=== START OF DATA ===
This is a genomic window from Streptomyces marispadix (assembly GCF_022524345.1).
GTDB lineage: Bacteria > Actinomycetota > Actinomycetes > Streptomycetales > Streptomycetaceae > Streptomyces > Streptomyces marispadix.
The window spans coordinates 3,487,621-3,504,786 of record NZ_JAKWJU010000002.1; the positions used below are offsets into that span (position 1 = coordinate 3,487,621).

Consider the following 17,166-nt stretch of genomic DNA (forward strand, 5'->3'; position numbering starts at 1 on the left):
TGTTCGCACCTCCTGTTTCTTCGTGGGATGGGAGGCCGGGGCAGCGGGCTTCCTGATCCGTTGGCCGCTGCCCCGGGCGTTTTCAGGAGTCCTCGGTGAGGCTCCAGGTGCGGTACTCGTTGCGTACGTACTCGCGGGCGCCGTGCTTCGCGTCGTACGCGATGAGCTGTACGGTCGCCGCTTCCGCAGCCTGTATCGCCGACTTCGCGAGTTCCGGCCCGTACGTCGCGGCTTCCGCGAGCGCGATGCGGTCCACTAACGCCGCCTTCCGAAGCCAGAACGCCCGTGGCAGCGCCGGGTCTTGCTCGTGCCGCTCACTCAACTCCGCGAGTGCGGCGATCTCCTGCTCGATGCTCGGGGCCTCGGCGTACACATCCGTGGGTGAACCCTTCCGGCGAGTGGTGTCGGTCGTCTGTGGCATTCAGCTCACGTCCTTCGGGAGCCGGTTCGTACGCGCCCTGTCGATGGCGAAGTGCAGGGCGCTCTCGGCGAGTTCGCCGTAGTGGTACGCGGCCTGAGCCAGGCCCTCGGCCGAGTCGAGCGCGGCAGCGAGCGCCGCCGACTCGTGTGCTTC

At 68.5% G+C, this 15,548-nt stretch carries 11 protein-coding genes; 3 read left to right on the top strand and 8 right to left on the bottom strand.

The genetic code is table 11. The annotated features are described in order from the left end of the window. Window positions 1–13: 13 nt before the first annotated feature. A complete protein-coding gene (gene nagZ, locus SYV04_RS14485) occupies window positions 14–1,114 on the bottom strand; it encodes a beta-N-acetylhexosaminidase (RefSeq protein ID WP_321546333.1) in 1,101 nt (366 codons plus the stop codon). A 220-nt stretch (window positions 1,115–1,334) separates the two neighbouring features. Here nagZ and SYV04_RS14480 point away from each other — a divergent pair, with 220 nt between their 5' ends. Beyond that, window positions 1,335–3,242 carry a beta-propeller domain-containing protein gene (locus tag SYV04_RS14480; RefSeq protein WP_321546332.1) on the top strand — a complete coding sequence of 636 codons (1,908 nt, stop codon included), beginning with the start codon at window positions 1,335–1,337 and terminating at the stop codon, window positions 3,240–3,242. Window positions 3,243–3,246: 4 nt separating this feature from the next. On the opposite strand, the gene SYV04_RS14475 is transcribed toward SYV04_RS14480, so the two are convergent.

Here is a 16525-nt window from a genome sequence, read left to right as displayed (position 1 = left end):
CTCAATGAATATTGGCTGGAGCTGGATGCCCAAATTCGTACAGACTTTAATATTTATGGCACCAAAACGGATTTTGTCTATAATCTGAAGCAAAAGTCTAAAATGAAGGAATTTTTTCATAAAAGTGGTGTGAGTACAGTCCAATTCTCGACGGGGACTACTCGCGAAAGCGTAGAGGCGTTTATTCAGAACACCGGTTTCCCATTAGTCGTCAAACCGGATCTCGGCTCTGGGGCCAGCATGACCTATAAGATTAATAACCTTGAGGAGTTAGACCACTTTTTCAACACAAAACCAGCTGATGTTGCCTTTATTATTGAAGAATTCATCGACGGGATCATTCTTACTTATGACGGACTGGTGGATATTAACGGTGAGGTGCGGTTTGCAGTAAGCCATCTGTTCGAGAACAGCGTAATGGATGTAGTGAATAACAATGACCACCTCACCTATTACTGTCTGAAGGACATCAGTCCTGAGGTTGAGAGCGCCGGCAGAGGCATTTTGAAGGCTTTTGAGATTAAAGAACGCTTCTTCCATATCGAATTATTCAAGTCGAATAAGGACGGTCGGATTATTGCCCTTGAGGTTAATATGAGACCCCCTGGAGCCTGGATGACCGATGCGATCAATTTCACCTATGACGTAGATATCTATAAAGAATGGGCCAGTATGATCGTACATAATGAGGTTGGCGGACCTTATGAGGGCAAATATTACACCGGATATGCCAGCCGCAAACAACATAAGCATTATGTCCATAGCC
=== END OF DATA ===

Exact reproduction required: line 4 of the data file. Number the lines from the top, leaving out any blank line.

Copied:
Consider the following 17,166-nt stretch of genomic DNA (forward strand, 5'->3'; position numbering starts at 1 on the left):